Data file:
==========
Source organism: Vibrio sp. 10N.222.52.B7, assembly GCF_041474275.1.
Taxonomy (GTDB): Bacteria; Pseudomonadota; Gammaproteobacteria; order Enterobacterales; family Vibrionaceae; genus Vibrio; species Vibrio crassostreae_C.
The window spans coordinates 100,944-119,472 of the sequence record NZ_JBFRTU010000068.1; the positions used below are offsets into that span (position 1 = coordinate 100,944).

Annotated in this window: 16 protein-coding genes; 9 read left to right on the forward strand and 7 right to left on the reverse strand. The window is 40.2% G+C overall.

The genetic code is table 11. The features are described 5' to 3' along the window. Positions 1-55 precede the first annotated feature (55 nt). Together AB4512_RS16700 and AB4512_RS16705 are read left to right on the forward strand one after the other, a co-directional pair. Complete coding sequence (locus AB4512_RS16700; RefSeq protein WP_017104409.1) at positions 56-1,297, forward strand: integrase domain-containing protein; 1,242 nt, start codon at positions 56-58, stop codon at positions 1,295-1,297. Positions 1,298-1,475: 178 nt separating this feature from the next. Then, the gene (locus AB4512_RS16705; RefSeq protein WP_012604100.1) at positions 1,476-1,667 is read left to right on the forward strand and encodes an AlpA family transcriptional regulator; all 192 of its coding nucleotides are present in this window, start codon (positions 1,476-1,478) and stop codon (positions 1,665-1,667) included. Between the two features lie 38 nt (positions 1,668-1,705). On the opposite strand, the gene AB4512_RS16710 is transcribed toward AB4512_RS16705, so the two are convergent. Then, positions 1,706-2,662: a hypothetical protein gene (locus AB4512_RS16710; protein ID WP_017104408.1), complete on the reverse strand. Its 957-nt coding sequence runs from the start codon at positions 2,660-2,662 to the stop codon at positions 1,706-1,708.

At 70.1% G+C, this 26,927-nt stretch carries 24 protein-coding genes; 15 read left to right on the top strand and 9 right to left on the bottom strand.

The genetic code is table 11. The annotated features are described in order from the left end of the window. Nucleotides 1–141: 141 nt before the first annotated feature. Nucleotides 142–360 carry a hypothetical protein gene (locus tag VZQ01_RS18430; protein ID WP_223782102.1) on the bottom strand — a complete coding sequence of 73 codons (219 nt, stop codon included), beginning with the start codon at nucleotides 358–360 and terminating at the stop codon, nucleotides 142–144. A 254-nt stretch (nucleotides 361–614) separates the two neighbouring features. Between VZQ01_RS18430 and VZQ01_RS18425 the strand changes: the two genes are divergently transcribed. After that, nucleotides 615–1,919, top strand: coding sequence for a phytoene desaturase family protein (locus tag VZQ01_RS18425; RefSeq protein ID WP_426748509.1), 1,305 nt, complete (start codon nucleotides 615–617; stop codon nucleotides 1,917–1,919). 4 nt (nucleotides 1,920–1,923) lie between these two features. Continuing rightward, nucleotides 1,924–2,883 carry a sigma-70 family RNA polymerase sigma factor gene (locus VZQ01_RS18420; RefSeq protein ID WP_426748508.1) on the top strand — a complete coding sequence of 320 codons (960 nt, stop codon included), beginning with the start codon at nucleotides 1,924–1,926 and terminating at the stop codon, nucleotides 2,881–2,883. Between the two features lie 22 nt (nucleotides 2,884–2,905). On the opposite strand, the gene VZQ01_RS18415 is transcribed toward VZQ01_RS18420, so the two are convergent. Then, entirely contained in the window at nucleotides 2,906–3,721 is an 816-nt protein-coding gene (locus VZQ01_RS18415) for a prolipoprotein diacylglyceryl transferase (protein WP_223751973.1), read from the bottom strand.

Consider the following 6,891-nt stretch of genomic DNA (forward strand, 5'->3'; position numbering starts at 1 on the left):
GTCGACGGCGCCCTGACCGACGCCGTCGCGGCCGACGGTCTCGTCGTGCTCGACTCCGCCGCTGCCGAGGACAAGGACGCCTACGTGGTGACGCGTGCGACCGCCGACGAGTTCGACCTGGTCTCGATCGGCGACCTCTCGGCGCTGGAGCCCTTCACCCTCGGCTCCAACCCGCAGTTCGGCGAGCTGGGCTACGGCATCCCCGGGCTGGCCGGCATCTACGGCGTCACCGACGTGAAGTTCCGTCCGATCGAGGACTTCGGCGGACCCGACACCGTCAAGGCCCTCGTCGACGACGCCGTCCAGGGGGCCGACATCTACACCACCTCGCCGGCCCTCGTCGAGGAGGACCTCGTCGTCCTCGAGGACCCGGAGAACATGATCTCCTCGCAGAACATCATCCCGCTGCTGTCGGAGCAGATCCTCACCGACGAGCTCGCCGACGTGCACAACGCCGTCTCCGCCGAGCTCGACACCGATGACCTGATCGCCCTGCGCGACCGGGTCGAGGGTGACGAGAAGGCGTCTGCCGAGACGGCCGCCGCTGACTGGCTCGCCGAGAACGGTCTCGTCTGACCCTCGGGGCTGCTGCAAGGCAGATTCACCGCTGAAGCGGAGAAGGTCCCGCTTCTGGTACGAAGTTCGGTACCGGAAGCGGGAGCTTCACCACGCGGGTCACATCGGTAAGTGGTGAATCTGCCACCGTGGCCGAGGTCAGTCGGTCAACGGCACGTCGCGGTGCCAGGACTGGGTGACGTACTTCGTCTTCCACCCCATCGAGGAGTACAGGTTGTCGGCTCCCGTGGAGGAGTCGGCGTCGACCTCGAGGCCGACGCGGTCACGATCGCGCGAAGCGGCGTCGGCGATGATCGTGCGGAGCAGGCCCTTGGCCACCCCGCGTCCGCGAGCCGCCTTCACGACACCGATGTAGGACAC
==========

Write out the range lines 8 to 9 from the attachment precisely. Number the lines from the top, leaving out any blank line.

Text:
Consider the following 6,891-nt stretch of genomic DNA (forward strand, 5'->3'; position numbering starts at 1 on the left):
GTCGACGGCGCCCTGACCGACGCCGTCGCGGCCGACGGTCTCGTCGTGCTCGACTCCGCCGCTGCCGAGGACAAGGACGCCTACGTGGTGACGCGTGCGACCGCCGACGAGTTCGACCTGGTCTCGATCGGCGACCTCTCGGCGCTGGAGCCCTTCACCCTCGGCTCCAACCCGCAGTTCGGCGAGCTGGGCTACGGCATCCCCGGGCTGGCCGGCATCTACGGCGTCACCGACGTGAAGTTCCGTCCGATCGAGGACTTCGGCGGACCCGACACCGTCAAGGCCCTCGTCGACGACGCCGTCCAGGGGGCCGACATCTACACCACCTCGCCGGCCCTCGTCGAGGAGGACCTCGTCGTCCTCGAGGACCCGGAGAACATGATCTCCTCGCAGAACATCATCCCGCTGCTGTCGGAGCAGATCCTCACCGACGAGCTCGCCGACGTGCACAACGCCGTCTCCGCCGAGCTCGACACCGATGACCTGATCGCCCTGCGCGACCGGGTCGAGGGTGACGAGAAGGCGTCTGCCGAGACGGCCGCCGCTGACTGGCTCGCCGAGAACGGTCTCGTCTGACCCTCGGGGCTGCTGCAAGGCAGATTCACCGCTGAAGCGGAGAAGGTCCCGCTTCTGGTACGAAGTTCGGTACCGGAAGCGGGAGCTTCACCACGCGGGTCACATCGGTAAGTGGTGAATCTGCCACCGTGGCCGAGGTCAGTCGGTCAACGGCACGTCGCGGTGCCAGGACTGGGTGACGTACTTCGTCTTCCACCCCATCGAGGAGTACAGGTTGTCGGCTCCCGTGGAGGAGTCGGCGTCGACCTCGAGGCCGACGCGGTCACGATCGCGCGAAGCGGCGTCGGCGATGATCGTGCGGAGCAGGCCCTTGGCCACCCCGCGTCCGCGAGCCGCCTTCACGACACCGATGTAGGACAC